Ben Donaldson has justified his shock selection with a starring role in the Wallabies’ 35-15 World Cup victory over Georgia in Paris to end their winless streak under coach Eddie Jones.
Donaldson scored two tries and kicked 15 points for a personal tally of 25 points to earn the player of the match award at Stade de France on Saturday (Sunday AEST) as Jones celebrated the first win of his second stint with the Wallabies following five straight defeats.
“We knew what he was capable of and we felt in a game like that where there’s going to be a lot of kicking … his long kick was invaluable,” Jones said of 24-year-old Donaldson, who replaced Andrew Kellaway at 15.
“He’s a very good decision maker and his goal-kicking was first class.”
Donaldson said the team were able to execute their game plan, which made him look good.
“We had a game plan – we’ve been building for a long time now and the boys executed really well for the full 80 minutes,” Donaldson said.
“In the end it made me look half-decent so I put that on all the boys.
The Australians set up the victory with an impressive first half and although they fell away through the middle of the match they showed discipline, incurring just seven penalties, to stick to the script to secure the much-needed win.
Jones said they got what they wanted out of the match, including a crucial bonus point for scoring four tries.
He lauded the performance of the Wallabies forwards, led by props Taniela Tupou and Angus Bell, and skipper Will Skelton at lock, who outplayed the highly rated Georgian pack and allowed Donaldson and winger Mark Nawaqanitawase to shine.
“Round one, you want to be sitting with five points,” Jones said.
“It’s the first time I’ve been involved in a game against Georgia where their scrum hasn’t dominated, so it’s a credit to (scrum coach) Neal Hatley and the front row and the rest of the pack for their scrum efficiency,” he said.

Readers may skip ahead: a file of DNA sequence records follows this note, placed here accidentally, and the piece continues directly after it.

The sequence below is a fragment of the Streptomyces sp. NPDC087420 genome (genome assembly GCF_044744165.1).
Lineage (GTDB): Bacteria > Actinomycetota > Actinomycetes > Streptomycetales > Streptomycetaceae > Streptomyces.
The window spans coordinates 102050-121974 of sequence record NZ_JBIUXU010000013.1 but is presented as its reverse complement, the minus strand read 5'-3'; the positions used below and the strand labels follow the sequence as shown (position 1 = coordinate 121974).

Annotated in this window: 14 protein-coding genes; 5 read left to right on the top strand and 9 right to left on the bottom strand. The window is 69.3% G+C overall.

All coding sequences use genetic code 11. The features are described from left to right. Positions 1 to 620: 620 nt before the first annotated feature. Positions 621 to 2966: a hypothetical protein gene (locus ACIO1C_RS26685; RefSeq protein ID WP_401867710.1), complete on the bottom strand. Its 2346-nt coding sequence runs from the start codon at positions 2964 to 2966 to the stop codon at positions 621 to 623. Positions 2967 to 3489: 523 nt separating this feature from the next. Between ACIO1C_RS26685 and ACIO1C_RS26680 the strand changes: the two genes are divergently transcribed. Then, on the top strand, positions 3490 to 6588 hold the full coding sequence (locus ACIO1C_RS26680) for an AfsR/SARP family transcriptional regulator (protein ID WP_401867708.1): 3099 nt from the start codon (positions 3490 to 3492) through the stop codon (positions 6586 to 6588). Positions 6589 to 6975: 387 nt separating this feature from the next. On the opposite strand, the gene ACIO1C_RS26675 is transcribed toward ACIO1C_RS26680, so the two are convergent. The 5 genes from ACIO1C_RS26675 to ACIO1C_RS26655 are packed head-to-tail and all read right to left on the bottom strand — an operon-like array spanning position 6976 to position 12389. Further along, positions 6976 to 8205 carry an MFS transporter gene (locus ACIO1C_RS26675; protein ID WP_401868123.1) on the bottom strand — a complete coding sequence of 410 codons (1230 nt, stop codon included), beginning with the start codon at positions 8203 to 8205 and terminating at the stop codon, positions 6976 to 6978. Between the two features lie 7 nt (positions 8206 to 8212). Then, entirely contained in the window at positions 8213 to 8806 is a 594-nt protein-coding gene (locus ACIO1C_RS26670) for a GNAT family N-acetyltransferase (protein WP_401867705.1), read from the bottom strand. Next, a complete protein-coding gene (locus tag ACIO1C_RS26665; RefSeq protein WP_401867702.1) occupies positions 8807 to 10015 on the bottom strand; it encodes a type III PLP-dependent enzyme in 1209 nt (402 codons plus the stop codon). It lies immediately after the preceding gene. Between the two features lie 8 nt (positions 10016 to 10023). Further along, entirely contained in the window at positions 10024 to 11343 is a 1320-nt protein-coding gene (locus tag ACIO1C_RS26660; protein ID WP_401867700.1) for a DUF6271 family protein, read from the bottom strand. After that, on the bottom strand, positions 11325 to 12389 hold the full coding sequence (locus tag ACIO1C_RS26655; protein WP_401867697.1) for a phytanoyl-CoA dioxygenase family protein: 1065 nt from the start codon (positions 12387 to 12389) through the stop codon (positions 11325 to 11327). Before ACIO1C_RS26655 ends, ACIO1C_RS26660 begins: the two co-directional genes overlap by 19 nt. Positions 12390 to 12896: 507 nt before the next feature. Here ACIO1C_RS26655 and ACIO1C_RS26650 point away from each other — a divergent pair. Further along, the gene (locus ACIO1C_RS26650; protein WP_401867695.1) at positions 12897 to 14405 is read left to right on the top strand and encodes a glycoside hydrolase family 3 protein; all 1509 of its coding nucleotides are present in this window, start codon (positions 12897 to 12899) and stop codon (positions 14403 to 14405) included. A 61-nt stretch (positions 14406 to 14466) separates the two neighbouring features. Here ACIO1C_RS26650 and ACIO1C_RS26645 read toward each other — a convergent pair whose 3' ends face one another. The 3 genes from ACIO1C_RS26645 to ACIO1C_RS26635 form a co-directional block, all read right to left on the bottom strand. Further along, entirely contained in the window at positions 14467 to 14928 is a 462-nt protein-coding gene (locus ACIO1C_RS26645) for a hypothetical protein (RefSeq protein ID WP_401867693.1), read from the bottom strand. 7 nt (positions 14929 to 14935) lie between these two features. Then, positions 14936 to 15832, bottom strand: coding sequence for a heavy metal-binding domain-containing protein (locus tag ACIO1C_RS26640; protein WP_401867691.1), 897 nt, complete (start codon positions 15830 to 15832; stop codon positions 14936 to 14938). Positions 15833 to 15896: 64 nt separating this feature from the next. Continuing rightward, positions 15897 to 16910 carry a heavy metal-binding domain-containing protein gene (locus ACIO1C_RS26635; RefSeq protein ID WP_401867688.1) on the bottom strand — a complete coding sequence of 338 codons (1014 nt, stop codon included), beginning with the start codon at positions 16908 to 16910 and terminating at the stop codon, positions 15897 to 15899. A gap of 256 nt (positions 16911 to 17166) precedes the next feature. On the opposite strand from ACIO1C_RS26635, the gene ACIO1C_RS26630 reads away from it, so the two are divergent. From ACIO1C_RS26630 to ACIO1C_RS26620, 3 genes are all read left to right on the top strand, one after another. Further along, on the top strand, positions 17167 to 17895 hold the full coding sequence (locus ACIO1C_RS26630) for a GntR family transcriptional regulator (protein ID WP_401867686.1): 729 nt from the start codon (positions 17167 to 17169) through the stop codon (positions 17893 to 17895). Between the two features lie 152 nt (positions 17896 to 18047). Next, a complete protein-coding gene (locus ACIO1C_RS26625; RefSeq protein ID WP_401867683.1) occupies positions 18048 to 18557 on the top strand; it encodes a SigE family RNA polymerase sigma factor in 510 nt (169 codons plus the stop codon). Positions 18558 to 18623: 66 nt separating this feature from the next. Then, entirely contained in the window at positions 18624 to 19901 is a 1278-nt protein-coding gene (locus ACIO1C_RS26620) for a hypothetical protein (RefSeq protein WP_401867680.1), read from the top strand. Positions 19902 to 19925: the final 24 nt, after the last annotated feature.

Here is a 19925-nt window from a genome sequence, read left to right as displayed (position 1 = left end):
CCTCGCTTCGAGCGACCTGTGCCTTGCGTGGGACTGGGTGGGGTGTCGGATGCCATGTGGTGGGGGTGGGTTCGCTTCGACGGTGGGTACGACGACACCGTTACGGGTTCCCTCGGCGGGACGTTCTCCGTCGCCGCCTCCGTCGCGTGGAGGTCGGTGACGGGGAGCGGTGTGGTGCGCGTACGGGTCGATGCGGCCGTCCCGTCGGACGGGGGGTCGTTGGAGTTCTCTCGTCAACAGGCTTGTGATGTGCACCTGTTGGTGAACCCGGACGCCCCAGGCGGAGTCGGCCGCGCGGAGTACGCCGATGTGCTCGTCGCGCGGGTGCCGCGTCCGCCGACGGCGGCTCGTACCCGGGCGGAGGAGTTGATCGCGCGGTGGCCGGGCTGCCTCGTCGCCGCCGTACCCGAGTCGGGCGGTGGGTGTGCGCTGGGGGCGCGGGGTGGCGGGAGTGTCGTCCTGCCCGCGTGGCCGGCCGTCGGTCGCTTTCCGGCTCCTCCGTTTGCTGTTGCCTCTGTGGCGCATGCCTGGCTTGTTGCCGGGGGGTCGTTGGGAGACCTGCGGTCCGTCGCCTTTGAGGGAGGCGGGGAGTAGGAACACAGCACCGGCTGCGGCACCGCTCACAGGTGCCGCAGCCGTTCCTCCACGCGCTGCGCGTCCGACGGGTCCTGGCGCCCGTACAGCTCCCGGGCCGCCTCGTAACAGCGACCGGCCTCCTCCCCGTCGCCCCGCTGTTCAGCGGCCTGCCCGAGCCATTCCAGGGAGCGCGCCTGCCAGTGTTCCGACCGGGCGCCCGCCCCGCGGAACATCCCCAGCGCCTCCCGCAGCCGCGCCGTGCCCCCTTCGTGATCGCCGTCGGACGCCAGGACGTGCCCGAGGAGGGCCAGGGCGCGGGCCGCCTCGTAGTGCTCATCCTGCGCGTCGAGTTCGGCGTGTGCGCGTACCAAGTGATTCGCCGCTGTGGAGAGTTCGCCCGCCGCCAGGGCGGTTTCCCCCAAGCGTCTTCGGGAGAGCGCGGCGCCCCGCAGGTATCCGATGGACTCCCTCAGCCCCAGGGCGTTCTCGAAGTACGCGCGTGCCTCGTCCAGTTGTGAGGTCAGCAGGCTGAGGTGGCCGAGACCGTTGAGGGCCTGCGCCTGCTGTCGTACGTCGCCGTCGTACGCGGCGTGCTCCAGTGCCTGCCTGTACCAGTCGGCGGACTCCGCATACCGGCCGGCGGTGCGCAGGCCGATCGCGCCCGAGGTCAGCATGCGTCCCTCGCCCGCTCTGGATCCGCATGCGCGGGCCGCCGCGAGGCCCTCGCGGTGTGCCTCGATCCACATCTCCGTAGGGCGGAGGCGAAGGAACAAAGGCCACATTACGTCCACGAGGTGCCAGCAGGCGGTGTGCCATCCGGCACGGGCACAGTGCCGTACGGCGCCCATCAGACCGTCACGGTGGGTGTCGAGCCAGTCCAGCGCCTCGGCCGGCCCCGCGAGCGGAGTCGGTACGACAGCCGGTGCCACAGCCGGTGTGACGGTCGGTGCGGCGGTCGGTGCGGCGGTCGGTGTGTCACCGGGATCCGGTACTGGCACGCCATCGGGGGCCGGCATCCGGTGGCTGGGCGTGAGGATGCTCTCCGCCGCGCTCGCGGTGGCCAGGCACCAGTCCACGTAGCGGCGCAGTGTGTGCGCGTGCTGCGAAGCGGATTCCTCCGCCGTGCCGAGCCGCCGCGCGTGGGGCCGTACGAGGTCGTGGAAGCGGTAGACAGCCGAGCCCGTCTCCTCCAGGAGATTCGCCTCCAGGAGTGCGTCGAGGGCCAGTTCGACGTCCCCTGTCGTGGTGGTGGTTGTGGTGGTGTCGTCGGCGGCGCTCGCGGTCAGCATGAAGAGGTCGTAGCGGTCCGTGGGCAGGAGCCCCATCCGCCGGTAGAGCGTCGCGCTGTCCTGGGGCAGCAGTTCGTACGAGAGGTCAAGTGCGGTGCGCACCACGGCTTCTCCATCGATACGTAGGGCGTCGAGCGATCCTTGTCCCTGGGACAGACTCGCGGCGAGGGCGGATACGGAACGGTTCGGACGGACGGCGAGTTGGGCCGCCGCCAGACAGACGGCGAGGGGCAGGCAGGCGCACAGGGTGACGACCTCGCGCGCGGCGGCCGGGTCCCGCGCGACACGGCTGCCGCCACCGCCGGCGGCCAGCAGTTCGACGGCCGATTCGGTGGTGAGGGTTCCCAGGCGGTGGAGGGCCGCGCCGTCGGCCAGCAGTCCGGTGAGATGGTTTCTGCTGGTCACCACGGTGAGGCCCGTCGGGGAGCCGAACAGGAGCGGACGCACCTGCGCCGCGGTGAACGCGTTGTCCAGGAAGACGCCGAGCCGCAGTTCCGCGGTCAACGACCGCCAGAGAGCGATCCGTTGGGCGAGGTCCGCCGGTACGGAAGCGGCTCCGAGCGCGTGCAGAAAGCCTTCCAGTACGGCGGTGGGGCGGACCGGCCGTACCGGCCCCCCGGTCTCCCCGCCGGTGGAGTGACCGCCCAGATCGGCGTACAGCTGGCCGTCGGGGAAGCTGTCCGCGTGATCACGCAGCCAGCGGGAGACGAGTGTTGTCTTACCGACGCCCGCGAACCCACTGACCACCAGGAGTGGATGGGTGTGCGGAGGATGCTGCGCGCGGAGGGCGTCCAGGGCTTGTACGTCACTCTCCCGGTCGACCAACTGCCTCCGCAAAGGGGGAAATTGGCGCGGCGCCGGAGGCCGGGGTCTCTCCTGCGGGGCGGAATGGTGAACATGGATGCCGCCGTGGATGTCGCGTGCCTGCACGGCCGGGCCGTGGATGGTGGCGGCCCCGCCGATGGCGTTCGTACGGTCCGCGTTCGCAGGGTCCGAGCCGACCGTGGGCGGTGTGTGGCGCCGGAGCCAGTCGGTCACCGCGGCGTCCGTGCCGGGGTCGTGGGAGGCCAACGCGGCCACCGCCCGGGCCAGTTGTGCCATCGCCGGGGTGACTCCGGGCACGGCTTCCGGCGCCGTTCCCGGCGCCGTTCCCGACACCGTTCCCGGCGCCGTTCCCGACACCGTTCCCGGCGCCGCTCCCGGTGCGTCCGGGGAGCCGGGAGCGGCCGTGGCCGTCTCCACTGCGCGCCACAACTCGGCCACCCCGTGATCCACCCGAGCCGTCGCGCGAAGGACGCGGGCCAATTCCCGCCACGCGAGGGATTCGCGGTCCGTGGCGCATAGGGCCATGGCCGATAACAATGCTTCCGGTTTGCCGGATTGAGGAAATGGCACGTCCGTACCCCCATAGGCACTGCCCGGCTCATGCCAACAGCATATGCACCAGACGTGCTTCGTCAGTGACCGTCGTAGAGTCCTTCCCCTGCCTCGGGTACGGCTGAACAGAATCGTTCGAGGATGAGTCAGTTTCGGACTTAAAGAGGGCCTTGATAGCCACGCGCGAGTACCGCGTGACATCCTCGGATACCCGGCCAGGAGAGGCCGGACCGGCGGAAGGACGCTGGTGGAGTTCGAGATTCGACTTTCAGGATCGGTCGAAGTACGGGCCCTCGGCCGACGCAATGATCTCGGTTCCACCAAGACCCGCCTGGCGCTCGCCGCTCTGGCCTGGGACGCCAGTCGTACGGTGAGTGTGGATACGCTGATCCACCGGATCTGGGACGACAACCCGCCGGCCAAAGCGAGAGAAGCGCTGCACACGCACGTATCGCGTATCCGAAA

“And secondly, our attacking kicking was really good – we put Mark (Nawaqanitawase) in a number of situations where he really caused the opposition a lot of trouble.
“So they’re two really key and promising areas for us.”
In stifling heat in Paris, with the temperature still in the mid 30s for the 6pm kick-off, the Wallabies got off to a blistering start with centre Jordan Petaia crossing in the second minute.
With a 50:22 kick by Nawaqanitawase giving Australia ideal field position, Tate McDermott fired a quick ball on to Petaia who burst through the defence to score.
Following a penalty strike by Georgia’s Luka Matkava, the Wallabies were in again at nine minutes through Nawaqanitawase.
After an early miss, Donaldson booted the conversion and then three successive penalties for the Wallabies to take a 21-3 lead into halftime.
The Australians suffered a blow late in the first half, losing McDermott after the halfback’s head collided with a Georgian knee as he was making a tackle.
He was able to walk from the field, although he’ll miss their next pool clash with Fiji under concussion protocols.
Hoping for a tighter tussle, the sold-out stadium roared at the sniff of a Georgia try and were rewarded seven minutes into the second half with flanker Luka Ivanishvili crossing.
The Australians got lucky when a Georgia break ended in a loose pass, with a charging Tupou off-loading to Donaldson to score the first of his two tries in the 56th minute.
It proved a turning point, putting the Wallabies out to a commanding 33-8 lead.
While it wasn’t a flawless showing it was a good starting point, according to Jones.
“The one thing I know in a World Cup is that you want to get better week by week,” he said.
“We had the game not won but in the position to win it at halftime.
“We didn’t really allow them a chance to get in the game so whilst the second half wasn’t our absolute best, that’s part of our projection in the tournament.”